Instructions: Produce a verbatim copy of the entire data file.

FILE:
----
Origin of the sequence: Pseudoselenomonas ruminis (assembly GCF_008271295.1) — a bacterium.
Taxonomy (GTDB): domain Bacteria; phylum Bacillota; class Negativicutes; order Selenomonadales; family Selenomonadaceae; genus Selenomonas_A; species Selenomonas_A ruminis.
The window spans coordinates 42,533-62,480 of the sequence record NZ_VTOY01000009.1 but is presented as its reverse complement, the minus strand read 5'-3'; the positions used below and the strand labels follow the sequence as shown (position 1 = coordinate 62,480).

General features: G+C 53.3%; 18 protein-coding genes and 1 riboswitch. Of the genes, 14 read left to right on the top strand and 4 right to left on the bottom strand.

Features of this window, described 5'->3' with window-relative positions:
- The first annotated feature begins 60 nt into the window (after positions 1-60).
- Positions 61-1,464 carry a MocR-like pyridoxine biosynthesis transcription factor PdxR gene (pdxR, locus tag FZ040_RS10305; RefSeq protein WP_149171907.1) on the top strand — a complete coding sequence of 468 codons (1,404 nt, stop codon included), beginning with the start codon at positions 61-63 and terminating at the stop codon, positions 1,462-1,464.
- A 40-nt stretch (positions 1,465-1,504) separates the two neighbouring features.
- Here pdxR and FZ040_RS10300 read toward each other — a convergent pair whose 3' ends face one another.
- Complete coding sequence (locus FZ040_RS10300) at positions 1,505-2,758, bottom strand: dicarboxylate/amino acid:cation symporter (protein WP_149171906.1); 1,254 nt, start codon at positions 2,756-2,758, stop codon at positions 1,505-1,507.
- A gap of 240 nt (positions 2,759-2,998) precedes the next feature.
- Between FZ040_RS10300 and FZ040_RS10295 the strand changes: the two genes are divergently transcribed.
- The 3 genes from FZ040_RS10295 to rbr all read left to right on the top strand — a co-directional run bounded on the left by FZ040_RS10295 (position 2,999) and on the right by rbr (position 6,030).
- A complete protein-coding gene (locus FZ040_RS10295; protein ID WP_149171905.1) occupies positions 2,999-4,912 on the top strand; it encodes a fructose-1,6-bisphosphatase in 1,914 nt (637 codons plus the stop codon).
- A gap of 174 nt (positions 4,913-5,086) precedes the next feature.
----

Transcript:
Origin of the sequence: Pseudoselenomonas ruminis (assembly GCF_008271295.1) — a bacterium.
Taxonomy (GTDB): domain Bacteria; phylum Bacillota; class Negativicutes; order Selenomonadales; family Selenomonadaceae; genus Selenomonas_A; species Selenomonas_A ruminis.
The window spans coordinates 42,533-62,480 of the sequence record NZ_VTOY01000009.1 but is presented as its reverse complement, the minus strand read 5'-3'; the positions used below and the strand labels follow the sequence as shown (position 1 = coordinate 62,480).

General features: G+C 53.3%; 18 protein-coding genes and 1 riboswitch. Of the genes, 14 read left to right on the top strand and 4 right to left on the bottom strand.

Features of this window, described 5'->3' with window-relative positions:
- The first annotated feature begins 60 nt into the window (after positions 1-60).
- Positions 61-1,464 carry a MocR-like pyridoxine biosynthesis transcription factor PdxR gene (pdxR, locus tag FZ040_RS10305; RefSeq protein WP_149171907.1) on the top strand — a complete coding sequence of 468 codons (1,404 nt, stop codon included), beginning with the start codon at positions 61-63 and terminating at the stop codon, positions 1,462-1,464.
- A 40-nt stretch (positions 1,465-1,504) separates the two neighbouring features.
- Here pdxR and FZ040_RS10300 read toward each other — a convergent pair whose 3' ends face one another.
- Complete coding sequence (locus FZ040_RS10300) at positions 1,505-2,758, bottom strand: dicarboxylate/amino acid:cation symporter (protein WP_149171906.1); 1,254 nt, start codon at positions 2,756-2,758, stop codon at positions 1,505-1,507.
- A gap of 240 nt (positions 2,759-2,998) precedes the next feature.
- Between FZ040_RS10300 and FZ040_RS10295 the strand changes: the two genes are divergently transcribed.
- The 3 genes from FZ040_RS10295 to rbr all read left to right on the top strand — a co-directional run bounded on the left by FZ040_RS10295 (position 2,999) and on the right by rbr (position 6,030).
- A complete protein-coding gene (locus FZ040_RS10295; protein ID WP_149171905.1) occupies positions 2,999-4,912 on the top strand; it encodes a fructose-1,6-bisphosphatase in 1,914 nt (637 codons plus the stop codon).
- A gap of 174 nt (positions 4,913-5,086) precedes the next feature.